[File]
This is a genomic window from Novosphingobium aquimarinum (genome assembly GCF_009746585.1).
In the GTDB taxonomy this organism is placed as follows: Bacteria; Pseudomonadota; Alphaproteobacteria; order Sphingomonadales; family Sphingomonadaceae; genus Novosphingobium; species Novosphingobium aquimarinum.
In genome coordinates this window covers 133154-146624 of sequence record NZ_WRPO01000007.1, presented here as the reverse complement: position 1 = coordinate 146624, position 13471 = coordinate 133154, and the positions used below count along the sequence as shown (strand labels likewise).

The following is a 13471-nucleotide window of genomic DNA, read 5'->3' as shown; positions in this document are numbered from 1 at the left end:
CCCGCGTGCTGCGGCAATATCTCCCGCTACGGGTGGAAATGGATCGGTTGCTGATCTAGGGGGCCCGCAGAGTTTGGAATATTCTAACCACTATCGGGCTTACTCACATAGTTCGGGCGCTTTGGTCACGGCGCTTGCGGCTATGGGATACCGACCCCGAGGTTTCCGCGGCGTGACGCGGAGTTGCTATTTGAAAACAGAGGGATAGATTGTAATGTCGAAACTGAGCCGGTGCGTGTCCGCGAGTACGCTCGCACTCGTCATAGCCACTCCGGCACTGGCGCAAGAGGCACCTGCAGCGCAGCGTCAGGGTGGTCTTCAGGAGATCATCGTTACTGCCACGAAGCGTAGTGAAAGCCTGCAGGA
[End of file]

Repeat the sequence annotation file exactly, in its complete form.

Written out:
This is a genomic window from Novosphingobium aquimarinum (genome assembly GCF_009746585.1).
In the GTDB taxonomy this organism is placed as follows: Bacteria; Pseudomonadota; Alphaproteobacteria; order Sphingomonadales; family Sphingomonadaceae; genus Novosphingobium; species Novosphingobium aquimarinum.
In genome coordinates this window covers 133154-146624 of sequence record NZ_WRPO01000007.1, presented here as the reverse complement: position 1 = coordinate 146624, position 13471 = coordinate 133154, and the positions used below count along the sequence as shown (strand labels likewise).

The following is a 13471-nucleotide window of genomic DNA, read 5'->3' as shown; positions in this document are numbered from 1 at the left end:
CCCGCGTGCTGCGGCAATATCTCCCGCTACGGGTGGAAATGGATCGGTTGCTGATCTAGGGGGCCCGCAGAGTTTGGAATATTCTAACCACTATCGGGCTTACTCACATAGTTCGGGCGCTTTGGTCACGGCGCTTGCGGCTATGGGATACCGACCCCGAGGTTTCCGCGGCGTGACGCGGAGTTGCTATTTGAAAACAGAGGGATAGATTGTAATGTCGAAACTGAGCCGGTGCGTGTCCGCGAGTACGCTCGCACTCGTCATAGCCACTCCGGCACTGGCGCAAGAGGCACCTGCAGCGCAGCGTCAGGGTGGTCTTCAGGAGATCATCGTTACTGCCACGAAGCGTAGTGAAAGCCTGCAGGA